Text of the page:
What I’m trying to get at here, folks, is that this guy doesn’t use basic SEO techniques on his website. There are more, rest assured that it’s not very good from an SEO standpoint. Using a neat SEO keyword tool I found while cruising around one day, I did a keyword analysis of his page. Ideally you want a few keywords (I usually use 4 keywords, sometimes of multiple words) with between 4-7%. More than 7% is okay, but more than 10% is bad. This is “density” on the page so your keywords need to be used a lot. The more words, the more times the keywords need to be used to even be considered keywords.

Now look again at that guy’s site. He has a LOT of words. Lots. He has more than a homepage should ever have. So looking through his page for keywords, there are, literally, none. The highest density is around 2.86%. To really be considered a true keyword, you should have at least 4%. To be considered a minor keyword, you’re looking at between 3 and 4%.

According to my friend, this guy recommends you have 10 keywords of 4% each, and so your keywords should account for 40% of your page’s content. This is, obviously, terrible advice. And to put the icing on the cake, he doesn’t even follow his own advice. He recommends 10 keywords at 4%; he has 0 keywords above 3%.

Sales pitch

This guy’s sales pitch is his images. Clearly, they are there to attempt to show off his awesome SEO skills with which he uses to own Google. Let’s look closer at these claims, and I can tell you why they mean nothing.

Claim #1: 7 out of the top 10 sites!

Myth: This makes him a good SEO person

Fact: He is using obscure search terms in that image, to make himself look better.

Seriously, look closely. Sure he has 7 sites on that page. But look at his search term.  “bonacure michigan” is the term. Guess how many TOTAL sites use that term? 184. Guess how many people a month search for “bonacure michigan”? How useful is that 7/10 now?

Claim #2: These are our keywords, we beat out 160,000 sites, we occupy 3 spots

Myth: This proves that his SEO methods work

Fact: Not so. Again, he uses an obscure keyword. While it may or may not be impressive to you that he has three sites in the top 160,000 sites, remember that most likely very few people are actually trying to optimize for “ope michigan” or whatever that term is. With your website you will have competition, people who are actually TRYING to beat you will if you listen to this guy’s advice.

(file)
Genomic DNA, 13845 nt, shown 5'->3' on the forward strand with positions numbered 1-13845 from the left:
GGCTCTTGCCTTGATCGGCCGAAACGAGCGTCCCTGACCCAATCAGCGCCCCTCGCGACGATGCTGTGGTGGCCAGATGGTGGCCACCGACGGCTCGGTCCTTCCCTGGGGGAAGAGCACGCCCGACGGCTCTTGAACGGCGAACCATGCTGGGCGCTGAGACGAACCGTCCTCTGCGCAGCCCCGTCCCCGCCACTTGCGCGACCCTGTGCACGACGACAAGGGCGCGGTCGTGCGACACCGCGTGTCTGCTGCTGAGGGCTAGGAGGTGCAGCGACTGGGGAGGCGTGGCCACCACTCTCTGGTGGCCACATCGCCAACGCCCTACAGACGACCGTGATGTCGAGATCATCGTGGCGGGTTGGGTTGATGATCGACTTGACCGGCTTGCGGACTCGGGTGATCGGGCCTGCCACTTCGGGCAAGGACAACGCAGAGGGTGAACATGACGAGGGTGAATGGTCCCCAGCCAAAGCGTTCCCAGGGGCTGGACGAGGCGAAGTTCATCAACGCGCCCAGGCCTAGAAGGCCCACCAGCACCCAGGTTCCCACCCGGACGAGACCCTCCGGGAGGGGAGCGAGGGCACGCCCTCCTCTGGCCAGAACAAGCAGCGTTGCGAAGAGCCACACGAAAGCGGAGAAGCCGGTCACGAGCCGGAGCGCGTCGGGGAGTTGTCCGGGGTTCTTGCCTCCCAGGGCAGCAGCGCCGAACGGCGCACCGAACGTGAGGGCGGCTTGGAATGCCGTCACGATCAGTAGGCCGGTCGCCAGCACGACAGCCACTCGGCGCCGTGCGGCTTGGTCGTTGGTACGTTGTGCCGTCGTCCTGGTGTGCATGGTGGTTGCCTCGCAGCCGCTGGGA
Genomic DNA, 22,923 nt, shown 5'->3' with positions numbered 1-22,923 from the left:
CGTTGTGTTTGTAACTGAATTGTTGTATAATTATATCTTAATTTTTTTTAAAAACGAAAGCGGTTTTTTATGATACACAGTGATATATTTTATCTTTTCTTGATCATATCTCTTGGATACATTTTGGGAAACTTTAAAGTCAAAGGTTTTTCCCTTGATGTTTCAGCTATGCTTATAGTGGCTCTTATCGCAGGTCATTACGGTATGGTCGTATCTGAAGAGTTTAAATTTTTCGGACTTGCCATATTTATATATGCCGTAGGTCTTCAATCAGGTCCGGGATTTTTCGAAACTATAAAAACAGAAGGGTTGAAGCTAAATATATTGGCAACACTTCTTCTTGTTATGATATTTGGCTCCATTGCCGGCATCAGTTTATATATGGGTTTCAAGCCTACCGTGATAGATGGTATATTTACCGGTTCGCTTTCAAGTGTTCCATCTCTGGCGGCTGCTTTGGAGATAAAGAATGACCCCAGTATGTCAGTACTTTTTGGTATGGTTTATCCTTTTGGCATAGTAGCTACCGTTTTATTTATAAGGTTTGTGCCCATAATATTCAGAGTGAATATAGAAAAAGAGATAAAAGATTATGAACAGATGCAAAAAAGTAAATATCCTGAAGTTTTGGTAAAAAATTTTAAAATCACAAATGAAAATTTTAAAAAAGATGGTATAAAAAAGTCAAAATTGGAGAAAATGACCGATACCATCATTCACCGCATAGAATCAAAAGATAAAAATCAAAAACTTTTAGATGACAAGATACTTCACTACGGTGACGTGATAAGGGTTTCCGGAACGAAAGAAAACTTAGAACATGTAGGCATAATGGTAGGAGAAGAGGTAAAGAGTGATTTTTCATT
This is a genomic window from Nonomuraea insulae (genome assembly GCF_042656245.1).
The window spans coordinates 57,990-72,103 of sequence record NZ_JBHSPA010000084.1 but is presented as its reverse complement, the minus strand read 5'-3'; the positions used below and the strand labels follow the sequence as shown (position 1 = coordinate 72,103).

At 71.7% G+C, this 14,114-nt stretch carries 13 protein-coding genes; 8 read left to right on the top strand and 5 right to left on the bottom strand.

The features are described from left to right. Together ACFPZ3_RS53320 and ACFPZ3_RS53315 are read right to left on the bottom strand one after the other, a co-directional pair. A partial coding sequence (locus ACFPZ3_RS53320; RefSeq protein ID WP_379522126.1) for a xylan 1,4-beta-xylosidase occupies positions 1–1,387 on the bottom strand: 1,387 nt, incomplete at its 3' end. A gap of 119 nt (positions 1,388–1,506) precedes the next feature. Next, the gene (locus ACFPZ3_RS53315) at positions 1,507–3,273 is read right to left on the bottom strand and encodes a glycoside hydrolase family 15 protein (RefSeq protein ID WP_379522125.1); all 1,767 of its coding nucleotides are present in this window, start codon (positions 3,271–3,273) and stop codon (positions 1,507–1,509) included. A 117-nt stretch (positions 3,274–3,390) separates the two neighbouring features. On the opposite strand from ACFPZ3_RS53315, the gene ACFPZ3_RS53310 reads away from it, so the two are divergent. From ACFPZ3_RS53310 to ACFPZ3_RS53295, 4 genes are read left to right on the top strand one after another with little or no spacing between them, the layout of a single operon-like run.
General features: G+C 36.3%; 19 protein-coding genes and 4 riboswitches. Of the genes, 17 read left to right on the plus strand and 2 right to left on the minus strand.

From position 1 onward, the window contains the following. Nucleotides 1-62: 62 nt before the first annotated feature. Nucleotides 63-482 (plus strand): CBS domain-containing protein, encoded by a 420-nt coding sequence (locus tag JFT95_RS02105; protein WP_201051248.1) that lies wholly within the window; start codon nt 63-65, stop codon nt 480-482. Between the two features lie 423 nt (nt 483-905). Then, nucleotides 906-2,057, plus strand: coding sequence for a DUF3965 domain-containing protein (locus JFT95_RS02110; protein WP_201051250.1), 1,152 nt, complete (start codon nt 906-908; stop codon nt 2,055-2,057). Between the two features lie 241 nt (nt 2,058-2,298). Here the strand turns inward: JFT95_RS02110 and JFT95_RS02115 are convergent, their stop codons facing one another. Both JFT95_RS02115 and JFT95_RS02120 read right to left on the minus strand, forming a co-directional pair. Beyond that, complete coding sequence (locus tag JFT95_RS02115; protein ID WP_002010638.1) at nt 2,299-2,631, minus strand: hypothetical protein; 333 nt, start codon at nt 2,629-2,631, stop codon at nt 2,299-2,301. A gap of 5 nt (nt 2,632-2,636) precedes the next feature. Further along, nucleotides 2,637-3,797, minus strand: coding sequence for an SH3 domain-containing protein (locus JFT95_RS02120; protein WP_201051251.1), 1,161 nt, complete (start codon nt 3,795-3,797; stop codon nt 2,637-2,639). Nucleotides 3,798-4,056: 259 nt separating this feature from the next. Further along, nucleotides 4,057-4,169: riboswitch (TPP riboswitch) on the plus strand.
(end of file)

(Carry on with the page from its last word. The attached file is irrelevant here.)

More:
Keep this in mind: if this is proof of greatness, I am at least ten times as great as this guy at SEO. Do a search for my name plus SEO, “James martin SEO”. This blog is the first result, and I beat out over a million people for that spot. Again, though, how useful is that? Not many people search for that!

Rampant claims

This site, and keep in mind that this guy, for the sake of this article, represents all SEO scammers everywhere, makes grand claims about Flash here. Some of them I made myself, and was corrected by Adobe. He claims:

MYTH: Search Engines Cannot Read Flash

TRUTH: Search engines see Flash as a Black Box. It cannot see what is actually going on inside of it – so a lot of your text and words get read as artwork…. Which doesn’t do you a whole heck of a lot of good!THE REAL WORD PERSPECTIVE: As of this writing only
one search engine can read the keywords that you place inside
of your Flash movie….
This is somewhat wrong as well. There are ways you can take Flash and make it useful for SEO. I have talked about it before on this very blog. Ways like SWFObject can allow you to stick content where the Flash goes and the search engines can see it. Plus, Google can index Flash content. Not superbly awesome, and it (rightly) ranks it way lower than actual html content.

Scammers will use Flash as an example of something to avoid at all costs. This is not true. You should avoid using all Flash, for sure, but you can use Flash on your site without worrying if you have a competent SEO person behind the helm.

Conclusion

I could go on about what this guy is doing wrong. So how do you find someone who is doing things right? The best way would be to search for meaningful terms. The next would be to learn a little yourself about SEO and apply that knowledge to the SEO person’s site.

Of course, if you’re learning about SEO in general, what good is hiring someone? The benefit here would be to help you apply SEO to your specific site, instead of to teach you the basics.

You can also remember that if you plan on spending a lot of money learning SEO techniques, you could always contact me instead! I probably charge less.

Questions? Comments? Feel free to email me James Martin, or leave a comment below!